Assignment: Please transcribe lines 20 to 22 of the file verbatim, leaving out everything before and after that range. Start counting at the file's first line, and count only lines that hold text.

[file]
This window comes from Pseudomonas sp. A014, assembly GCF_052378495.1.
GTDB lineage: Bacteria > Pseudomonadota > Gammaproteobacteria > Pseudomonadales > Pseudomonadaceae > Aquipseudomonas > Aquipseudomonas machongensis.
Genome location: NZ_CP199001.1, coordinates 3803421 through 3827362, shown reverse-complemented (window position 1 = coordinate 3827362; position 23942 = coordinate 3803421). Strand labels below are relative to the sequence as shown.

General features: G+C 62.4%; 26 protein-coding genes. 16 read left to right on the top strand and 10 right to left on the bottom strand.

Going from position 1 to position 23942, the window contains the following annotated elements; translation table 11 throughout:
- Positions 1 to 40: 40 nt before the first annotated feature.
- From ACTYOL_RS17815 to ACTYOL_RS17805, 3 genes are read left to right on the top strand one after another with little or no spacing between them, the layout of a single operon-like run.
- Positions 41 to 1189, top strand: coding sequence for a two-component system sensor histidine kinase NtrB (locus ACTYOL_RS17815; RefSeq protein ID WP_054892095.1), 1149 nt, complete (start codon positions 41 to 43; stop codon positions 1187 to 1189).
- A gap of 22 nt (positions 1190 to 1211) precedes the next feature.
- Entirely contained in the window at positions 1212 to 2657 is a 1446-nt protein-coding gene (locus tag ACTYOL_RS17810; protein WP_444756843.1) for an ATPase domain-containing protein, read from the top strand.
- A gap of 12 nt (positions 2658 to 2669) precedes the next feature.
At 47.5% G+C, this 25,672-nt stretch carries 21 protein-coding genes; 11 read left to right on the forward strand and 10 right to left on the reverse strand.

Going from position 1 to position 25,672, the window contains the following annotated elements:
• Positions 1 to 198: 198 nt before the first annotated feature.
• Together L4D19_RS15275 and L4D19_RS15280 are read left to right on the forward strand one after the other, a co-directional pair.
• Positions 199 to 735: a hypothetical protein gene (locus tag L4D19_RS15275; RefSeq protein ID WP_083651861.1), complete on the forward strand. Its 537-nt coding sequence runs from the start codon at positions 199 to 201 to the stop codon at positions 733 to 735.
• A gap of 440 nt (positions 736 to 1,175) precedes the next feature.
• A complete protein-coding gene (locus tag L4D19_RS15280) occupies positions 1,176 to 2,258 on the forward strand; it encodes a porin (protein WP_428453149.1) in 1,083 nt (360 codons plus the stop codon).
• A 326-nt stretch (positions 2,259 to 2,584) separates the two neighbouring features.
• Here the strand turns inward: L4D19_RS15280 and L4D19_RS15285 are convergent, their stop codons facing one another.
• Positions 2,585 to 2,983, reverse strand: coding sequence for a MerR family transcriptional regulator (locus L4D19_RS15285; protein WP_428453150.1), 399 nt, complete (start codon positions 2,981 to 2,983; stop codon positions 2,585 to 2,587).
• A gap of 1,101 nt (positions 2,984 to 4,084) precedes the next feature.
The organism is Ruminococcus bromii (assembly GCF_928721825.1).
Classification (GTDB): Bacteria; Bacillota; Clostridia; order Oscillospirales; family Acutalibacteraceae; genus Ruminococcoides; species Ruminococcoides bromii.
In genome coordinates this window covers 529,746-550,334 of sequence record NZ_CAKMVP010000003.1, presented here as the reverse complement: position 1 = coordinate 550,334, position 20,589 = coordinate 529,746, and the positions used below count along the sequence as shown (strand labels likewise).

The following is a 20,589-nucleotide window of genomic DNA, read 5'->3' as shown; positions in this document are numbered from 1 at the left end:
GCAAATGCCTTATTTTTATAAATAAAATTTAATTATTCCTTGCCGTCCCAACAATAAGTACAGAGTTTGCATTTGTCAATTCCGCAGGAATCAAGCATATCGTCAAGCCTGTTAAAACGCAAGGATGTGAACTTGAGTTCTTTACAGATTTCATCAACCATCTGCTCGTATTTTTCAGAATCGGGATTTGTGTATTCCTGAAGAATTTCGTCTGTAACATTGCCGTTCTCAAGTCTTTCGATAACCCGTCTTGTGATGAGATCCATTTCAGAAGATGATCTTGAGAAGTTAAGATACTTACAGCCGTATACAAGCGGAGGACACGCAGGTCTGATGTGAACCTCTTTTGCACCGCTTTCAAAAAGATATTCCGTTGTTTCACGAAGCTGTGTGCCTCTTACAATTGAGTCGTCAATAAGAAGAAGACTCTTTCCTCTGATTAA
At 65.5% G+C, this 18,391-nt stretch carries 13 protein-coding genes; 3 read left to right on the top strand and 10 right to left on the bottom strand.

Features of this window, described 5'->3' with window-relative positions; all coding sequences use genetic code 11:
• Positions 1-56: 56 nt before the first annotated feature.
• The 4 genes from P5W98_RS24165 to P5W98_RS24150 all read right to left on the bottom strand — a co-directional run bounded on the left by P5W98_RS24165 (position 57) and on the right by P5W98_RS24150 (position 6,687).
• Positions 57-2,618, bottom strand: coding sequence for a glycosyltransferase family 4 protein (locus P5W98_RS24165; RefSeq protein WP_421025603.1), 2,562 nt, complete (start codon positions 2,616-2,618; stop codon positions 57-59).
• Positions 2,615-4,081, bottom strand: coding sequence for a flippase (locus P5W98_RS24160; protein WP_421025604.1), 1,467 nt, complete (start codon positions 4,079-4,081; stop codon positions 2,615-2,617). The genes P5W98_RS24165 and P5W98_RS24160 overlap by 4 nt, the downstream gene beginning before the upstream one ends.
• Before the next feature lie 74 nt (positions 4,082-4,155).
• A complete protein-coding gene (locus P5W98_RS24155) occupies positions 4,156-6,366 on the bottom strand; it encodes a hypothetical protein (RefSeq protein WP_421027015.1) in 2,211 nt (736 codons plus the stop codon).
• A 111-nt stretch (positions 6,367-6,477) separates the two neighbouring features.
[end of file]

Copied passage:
• Here the strand turns inward: L4D19_RS15280 and L4D19_RS15285 are convergent, their stop codons facing one another.
• Positions 2,585 to 2,983, reverse strand: coding sequence for a MerR family transcriptional regulator (locus L4D19_RS15285; protein WP_428453150.1), 399 nt, complete (start codon positions 2,981 to 2,983; stop codon positions 2,585 to 2,587).
• A gap of 1,101 nt (positions 2,984 to 4,084) precedes the next feature.